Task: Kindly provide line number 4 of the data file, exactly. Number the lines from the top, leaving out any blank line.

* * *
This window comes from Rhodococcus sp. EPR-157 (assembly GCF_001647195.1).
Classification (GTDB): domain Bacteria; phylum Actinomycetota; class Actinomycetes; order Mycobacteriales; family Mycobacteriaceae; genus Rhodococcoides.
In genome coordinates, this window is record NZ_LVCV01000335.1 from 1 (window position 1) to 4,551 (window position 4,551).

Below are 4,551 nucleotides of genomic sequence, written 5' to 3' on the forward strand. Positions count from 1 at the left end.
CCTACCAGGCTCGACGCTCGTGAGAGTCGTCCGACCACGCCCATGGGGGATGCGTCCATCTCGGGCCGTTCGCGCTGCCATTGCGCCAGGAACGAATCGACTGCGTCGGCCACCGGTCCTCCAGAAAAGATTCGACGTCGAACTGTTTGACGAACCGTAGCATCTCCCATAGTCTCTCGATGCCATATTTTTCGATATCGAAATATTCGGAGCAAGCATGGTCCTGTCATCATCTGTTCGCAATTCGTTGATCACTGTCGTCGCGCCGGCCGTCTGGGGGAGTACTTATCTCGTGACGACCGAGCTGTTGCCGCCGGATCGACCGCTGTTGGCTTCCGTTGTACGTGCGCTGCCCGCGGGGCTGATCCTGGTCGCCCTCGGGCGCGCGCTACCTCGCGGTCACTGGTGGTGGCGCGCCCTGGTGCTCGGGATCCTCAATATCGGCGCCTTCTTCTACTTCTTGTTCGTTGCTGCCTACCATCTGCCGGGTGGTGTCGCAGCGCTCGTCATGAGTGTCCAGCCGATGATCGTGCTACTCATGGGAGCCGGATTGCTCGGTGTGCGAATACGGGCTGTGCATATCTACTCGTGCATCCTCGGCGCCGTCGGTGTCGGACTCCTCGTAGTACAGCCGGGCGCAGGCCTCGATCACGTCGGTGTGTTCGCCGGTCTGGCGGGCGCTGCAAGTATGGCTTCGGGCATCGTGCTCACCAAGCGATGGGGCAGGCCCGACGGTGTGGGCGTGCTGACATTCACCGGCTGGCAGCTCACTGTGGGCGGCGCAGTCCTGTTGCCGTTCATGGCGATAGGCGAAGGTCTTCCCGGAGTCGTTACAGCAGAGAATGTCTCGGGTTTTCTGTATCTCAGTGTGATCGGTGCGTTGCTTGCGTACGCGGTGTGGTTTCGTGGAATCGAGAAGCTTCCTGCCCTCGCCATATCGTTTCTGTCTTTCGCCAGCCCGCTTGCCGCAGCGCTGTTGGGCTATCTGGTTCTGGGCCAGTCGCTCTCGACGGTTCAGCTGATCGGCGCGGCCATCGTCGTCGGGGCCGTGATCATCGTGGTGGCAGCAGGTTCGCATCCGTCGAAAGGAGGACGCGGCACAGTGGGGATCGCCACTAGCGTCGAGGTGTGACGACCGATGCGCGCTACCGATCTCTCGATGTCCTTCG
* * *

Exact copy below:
Below are 4,551 nucleotides of genomic sequence, written 5' to 3' on the forward strand. Positions count from 1 at the left end.